Report says institutional CEOs/CIOs and directors must take responsibility for climate risk, and shows how

Former CFA chief says report can be best practice benchmark.

As institutional investors begin to plot their corporate governance voting and engagement strategies on climate change for the 2016 AGM season and beyond, a report based on discussion with 70 senior finance and related sector professionals from around the world, outlines why CEOs and CIOs of their organisations should have responsibility for what it calls “Forceful Stewardship” to meet their fiduciary duty on the issue. The report by Preventable Surprises, which styles itself as a ‘think-do-tank’, says action to limit climate disruption should legally be the responsibility of senior management or the trustees/board directors of institutional investors. This, it says, is because climate change is a systemic risk that is material to investment returns, and as a result integral to fiduciary duty. It says this responsibility could be tested legally if the organisation is found not to have assessed the relevant risk.
RI reported earlier this year that Client Earth, the London-based law firm, was looking at a legal test case against a UK pension fund by scheme members alleging that it is breaching its fiduciary duty by not considering the potential impacts of climate change on its investments.
The 134-page report, authored by Raj Thamotheram, CEO of Preventable Surprises, titled: “Investors, Climate Risk and Forceful Stewardship: An Agenda For Action” is the output of a week of on-line dialogue with the senior professionals looking at how investors might become a bigger part of the solution to climate risk.
The report explores how Forceful Stewardship might best work in practice. It coalesces around two simple themes, that companies should have a “low-carbon business plan” and that investors should be able to show thatthey’ve voted for companies to have one. It argues that this simple approach “could become the basis for globally-coordinated citizen investor campaigns”. Additionally, it says investors should vote in favour of resolutions for listed companies to publish assessments of the physical, policy and economic impacts to their businesses of carbon budgets under 2°C and 4°C warming scenarios.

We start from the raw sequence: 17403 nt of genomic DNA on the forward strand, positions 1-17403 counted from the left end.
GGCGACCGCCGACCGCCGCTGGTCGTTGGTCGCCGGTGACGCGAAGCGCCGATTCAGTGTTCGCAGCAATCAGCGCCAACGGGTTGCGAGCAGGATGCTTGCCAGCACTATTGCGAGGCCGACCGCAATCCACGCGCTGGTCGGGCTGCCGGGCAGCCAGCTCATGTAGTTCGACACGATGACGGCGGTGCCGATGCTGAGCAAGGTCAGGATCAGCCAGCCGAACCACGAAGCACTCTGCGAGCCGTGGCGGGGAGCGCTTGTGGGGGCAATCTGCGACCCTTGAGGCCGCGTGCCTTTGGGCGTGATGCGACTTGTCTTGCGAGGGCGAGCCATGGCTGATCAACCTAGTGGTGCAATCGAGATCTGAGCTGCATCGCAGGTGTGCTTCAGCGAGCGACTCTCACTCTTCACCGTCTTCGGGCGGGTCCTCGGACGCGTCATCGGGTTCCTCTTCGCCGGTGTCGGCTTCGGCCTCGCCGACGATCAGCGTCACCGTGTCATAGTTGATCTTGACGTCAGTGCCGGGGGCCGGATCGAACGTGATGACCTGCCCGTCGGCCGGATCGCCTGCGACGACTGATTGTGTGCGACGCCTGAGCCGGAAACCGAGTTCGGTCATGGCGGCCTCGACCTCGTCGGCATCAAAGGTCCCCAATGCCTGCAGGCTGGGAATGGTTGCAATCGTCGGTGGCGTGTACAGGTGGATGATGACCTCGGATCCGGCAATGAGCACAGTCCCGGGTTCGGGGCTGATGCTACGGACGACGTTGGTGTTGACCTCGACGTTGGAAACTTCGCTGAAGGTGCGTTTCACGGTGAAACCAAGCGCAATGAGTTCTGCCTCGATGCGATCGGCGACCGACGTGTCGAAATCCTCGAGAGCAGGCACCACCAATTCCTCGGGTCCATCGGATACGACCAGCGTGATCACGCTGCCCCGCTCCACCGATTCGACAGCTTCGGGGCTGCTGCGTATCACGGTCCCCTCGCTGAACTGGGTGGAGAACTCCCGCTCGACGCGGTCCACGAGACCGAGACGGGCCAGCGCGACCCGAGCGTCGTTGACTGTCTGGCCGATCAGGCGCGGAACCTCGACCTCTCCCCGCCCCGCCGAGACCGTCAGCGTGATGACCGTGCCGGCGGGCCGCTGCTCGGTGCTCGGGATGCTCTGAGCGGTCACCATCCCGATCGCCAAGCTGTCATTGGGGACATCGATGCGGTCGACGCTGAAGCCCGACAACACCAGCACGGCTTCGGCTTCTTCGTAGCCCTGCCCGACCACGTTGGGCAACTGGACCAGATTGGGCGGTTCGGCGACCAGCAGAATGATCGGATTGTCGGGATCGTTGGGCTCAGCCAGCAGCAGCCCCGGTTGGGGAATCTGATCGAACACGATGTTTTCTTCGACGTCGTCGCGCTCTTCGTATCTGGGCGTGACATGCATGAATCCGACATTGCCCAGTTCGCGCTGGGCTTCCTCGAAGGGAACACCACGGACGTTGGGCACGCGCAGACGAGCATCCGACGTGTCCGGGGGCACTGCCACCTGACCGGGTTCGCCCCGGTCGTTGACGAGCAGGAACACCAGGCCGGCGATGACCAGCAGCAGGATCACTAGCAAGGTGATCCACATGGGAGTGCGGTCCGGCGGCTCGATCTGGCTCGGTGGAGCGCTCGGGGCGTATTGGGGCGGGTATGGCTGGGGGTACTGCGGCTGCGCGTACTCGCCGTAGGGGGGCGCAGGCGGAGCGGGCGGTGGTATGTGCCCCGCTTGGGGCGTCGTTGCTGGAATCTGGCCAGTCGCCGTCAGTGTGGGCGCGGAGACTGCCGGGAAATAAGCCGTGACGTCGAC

Thamotheram says the Forceful Stewardship Guidelines provide a blueprint for pension trustees and other asset owner decision-makers to act on portfolio climate risk and protect themselves against legal liability for negligence. John Rogers, a former President and CEO of the CFA Institute, a participant in the dialogue who wrote the foreword to the report, said he hoped Forceful Stewardship would form a best practice benchmark for investors on climate change: “The top 1,000 retirement funds control over US$9 trillion – enough to buy all of Europe’s listed companies. These investors, which I call “super fiduciaries”, have the muscle to effect change in the companies whose shares and debt they own. They have long time horizons, and their beneficiaries will stretch across future generations. There is no excuse, and every incentive and duty, for institutional investors to pitch in and mitigate the dangerous path we are on.”
Thamotheram, added: “The paradigm change we’re taking about is the shift to fiduciary capitalism, the idea that your primary duty is your portfolio and its intergenerational equity.”

The report can be downloaded here

Disclaimer: Hugh Wheelan worked on the copy editing of the report.